With thanks to Ani DiFranco for the line “I’ve got better things to do than survive"

I’ve got better things to do than survive
Like bread, I’m buttered to the edge
Slathered in riches, I’ve
congealed, a manicured hedge

Like bread, I’m buttered to the edge
I roll my socks in pairs; nothing should be
congealed; a manicured hedge
bitten back to nubs; still---wood, tree.   

I roll my socks; in pairs, nothing should be
alone in the dark; I reach for matches
bitten back to nubs; still! Wood! Tree!
I call out names, stick knives in latches

Alone, in the dark, I reach for matches
made in heaven; thus, a poem is braced, stave by stave
I call out! Names stick knives in latches;
Turning wood is soft as butter on the lathe

Made in heaven---thus, a poem is! Braced, stave by stave, 
Slathered in riches, I’ve 
turned. Wood is soft as butter. On the lathe,
I've got better things to do than survive.

                  ----Sara Lewis Holmes (all rights reserved)

Laura Purdie Salas has the Poetry Friday roundup today.

Tuesday, June 19, 2012

"Clear Thinking about Mixed Feelings": A Guest Post at Teachers Write

I'm guest posting about poetry and inspiration at Kate Messner's fabulous virtual writing camp, Teachers Write, today.

You may recognize some of the themes I talk about (and even the actual words!) as drawn from this blog---but then, I see this blog as a kind of notebook in which to gather my thoughts for both now and later.  It turns out there is a cumulative effect of reading, writing, and believing. 

 Come join me!


Friday, May 4, 2012

Poetry Friday: Renku


Poetry ought to be taught in schools as a game.  I mean it. All the way up to high school and beyond.

We start this way---with hand clap rhymes, or raps, or silly jingles which we make even sillier, or perhaps, (gasp!) off-color.

And then...the bell rings and recess is over and poetry gets made "a subject."

PHOOEY on that!

In contrast, there's  an old Japanese game called renku* in which poets build a linked chain of haiku together on the spot. Apparently, in ancient times, it used to get quite rowdy---even a little PG-13 here and there, perhaps like some modern day bouts of Pictionary tend to do...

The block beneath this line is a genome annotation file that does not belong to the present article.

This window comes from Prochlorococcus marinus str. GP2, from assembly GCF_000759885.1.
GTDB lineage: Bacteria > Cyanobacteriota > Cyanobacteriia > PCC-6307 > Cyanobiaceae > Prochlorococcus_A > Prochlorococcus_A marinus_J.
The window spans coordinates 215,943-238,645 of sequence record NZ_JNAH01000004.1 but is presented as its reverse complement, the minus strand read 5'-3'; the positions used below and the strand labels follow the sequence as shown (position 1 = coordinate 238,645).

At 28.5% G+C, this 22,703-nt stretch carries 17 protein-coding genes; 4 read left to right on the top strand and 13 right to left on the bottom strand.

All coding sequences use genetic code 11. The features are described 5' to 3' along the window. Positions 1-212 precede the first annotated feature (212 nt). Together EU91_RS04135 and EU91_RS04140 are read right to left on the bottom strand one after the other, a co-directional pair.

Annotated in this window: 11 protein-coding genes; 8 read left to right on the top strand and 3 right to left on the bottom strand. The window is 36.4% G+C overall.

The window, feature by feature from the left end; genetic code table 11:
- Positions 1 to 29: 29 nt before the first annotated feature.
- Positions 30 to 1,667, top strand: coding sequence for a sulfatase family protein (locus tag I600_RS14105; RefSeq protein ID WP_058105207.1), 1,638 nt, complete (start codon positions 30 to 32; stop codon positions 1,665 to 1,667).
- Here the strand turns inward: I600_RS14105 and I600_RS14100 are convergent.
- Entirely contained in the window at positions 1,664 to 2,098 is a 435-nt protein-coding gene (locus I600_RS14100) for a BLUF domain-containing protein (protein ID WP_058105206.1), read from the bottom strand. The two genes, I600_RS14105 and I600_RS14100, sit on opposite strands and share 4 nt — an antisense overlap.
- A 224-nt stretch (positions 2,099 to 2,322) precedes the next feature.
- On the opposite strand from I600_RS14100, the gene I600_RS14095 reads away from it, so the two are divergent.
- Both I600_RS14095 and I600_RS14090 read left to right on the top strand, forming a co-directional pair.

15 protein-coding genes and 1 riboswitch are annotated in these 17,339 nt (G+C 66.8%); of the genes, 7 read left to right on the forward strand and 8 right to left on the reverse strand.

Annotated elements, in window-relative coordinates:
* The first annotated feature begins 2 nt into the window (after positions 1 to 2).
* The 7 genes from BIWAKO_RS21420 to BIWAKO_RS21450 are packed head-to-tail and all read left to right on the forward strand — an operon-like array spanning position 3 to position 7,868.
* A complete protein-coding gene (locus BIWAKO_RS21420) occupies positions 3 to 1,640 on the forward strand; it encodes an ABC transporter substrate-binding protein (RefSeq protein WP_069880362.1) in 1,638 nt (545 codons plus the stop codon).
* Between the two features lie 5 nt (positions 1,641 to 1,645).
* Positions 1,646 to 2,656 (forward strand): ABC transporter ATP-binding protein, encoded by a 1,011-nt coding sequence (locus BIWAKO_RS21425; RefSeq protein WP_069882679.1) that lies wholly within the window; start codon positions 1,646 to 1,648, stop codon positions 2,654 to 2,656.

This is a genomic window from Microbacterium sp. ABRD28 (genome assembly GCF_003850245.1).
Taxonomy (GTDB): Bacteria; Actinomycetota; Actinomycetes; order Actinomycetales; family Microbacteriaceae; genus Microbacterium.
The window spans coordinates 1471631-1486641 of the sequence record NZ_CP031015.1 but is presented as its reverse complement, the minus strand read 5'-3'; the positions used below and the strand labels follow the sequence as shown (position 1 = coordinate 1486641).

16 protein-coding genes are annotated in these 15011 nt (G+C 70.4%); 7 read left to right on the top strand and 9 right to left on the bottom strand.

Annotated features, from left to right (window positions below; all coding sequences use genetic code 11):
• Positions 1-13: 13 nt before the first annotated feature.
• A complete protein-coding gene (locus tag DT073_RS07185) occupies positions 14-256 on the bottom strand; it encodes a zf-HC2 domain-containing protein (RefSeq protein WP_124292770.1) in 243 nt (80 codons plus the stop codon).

It was about pleasing the crowd with a sly twist on theme. Or throwing in a tricky word. Or slipping in an allusion that tickled your brain until you had time to look it up and say: Oh, right! I should've gotten that!

So, in the spirit of going back to poetry's roots, the Poetry Seven are at it again with a pickup game of renku.  Liz and Andi threw us the idea a week ago, and presto! by today, we have something that weaves and jinks and laces us all together.  We have a game. Play with us.

*Renku: alternating verses of three lines, two lines (could be 17, 14 syllables) with a linked theme and a shift. Below, the initials at the end of the lines indicate which of the poets wrote it. lps=Laura Purdie Salas, aj = Andi Jazmon (Sibley), tsh=Tricia Stohr-Hunt, kf=Kelly Fineman, sh=Sara Holmes, td=Tanita Davis, lgs=Liz Garton Scanlon




fall leaf in April
wearing last season's fashions--
shunned by the green crowd lps

nature’s first green is gold
progeny emerge in flame aj

white melts into green
gardens blush Crayola proud  
blooming shades of spring tsh

strolling down the pebble path
rose-cheeked dreamer lost in thought aj

palest pink dogwood
April breezes whisper by
petals flutter down kf

ink dries on palest pages
garden rows plow down sillion aj/sh

Brash green garter snake
Hoe laid beside June daisies
Book and tart limeade sh

serpent jewel, puckered words,
work abandoned, glory claimed aj

afternoon drifts by                            lps
wispy clouds, half-closed eyelids
distant playground sounds

cloud congestion, dully pewter
petrichor from distant patters td

tapped on leaden skies                    td
rain’s persistent percussion
arrhythmic ad lib

a morse-code chicken scratch          lgs
a fresh start too hard to resist

the rain leaves its mark --                   lgs
such an inscrutable plot
begs to be re-read

red again so soon and down
persimmon fingers shiver aj



Visit the player's posts today for more about the game:

Tanita Davis (wow! love what she says in the last paragraph about finding April's purpose)
Andi Sibley (took this to a whole new level with her "rules of the game")
Liz Garton Scanlon (chief instigator and rabble-rouser)
Tricia Stohr-Hunt (she recounts the conversations among the poets that led to the chain. Behold the chaos!)
Laura Purdie Salas (started us off with that evocative first haiku)
Kelly Fineman (I followed her in the chain, trying to link her palest pink dogwood to ink on book pages)


Elaine at Wild Rose Reader has the Poetry Friday Roundup today.